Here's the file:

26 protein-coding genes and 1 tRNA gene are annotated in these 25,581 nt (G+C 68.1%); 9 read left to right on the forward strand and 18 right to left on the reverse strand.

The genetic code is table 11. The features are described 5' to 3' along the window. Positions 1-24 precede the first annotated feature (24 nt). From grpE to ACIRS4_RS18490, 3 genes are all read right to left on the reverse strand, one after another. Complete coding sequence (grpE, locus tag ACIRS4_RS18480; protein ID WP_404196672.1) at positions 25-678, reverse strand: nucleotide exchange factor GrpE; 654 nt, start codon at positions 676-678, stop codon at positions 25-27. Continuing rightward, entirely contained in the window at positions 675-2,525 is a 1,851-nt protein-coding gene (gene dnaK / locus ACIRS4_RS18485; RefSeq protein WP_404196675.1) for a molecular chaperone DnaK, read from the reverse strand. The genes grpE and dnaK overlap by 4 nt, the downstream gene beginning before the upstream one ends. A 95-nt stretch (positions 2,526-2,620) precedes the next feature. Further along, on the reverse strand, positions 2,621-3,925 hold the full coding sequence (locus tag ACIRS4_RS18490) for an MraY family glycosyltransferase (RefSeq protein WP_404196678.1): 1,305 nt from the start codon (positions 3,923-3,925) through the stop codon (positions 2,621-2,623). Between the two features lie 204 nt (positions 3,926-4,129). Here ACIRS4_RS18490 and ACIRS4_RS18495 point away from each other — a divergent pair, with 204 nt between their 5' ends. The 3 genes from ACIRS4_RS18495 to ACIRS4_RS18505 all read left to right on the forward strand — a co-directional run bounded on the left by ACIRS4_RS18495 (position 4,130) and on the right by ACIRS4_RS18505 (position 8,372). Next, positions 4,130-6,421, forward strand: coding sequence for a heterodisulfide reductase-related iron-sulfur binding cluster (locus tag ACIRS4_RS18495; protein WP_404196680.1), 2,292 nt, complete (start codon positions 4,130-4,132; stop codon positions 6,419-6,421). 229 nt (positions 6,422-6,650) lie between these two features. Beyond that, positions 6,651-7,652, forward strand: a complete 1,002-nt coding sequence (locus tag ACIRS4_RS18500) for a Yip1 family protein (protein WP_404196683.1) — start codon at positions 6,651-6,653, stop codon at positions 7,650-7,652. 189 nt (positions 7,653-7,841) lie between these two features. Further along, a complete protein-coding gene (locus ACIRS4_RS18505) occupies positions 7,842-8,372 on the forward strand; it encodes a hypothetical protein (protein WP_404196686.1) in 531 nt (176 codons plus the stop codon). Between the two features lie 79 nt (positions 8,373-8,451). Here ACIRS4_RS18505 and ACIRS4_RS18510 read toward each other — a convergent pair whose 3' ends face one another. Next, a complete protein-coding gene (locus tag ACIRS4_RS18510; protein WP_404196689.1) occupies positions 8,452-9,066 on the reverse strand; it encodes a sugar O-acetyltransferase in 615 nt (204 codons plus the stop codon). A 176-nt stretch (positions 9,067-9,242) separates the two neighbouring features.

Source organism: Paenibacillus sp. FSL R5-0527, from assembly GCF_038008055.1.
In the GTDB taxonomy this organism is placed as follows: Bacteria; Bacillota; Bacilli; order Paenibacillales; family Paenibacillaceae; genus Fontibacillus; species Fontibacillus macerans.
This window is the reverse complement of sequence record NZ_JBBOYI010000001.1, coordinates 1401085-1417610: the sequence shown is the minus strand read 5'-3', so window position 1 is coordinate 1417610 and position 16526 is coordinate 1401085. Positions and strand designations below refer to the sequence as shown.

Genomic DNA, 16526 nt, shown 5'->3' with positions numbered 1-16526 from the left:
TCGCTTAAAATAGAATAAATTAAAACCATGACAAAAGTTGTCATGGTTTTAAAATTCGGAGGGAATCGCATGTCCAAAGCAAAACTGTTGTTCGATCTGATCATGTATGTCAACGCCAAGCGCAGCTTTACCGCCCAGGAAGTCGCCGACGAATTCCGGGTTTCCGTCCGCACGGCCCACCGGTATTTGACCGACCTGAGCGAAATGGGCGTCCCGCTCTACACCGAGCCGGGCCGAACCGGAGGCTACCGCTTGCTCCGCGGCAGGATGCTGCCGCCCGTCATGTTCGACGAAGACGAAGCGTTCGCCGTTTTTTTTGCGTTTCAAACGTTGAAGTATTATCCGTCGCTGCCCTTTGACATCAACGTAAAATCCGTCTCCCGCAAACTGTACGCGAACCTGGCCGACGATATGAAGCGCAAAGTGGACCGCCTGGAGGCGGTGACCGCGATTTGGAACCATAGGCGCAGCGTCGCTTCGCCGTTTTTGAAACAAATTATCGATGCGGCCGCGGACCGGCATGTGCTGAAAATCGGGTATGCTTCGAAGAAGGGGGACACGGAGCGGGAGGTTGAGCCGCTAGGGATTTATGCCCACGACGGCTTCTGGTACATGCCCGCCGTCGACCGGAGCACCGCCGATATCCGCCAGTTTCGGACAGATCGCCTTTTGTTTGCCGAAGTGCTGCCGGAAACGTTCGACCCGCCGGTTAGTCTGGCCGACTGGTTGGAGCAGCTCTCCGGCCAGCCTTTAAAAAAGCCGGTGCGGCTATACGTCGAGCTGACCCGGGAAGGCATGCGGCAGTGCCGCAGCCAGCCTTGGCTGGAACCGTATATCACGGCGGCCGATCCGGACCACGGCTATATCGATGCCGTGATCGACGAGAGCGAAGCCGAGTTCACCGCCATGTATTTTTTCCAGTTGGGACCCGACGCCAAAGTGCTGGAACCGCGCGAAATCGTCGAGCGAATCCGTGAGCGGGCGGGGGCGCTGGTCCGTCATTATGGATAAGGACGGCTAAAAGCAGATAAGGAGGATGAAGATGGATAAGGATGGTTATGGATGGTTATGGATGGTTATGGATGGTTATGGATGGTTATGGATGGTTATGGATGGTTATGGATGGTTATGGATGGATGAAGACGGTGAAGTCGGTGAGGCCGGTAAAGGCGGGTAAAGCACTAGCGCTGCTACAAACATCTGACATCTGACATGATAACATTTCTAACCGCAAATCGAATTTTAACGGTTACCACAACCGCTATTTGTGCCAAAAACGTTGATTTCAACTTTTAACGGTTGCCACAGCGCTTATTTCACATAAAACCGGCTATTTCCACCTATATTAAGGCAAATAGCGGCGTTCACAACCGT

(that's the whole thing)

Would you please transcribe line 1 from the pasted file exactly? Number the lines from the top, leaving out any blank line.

26 protein-coding genes and 1 tRNA gene are annotated in these 25,581 nt (G+C 68.1%); 9 read left to right on the forward strand and 18 right to left on the reverse strand.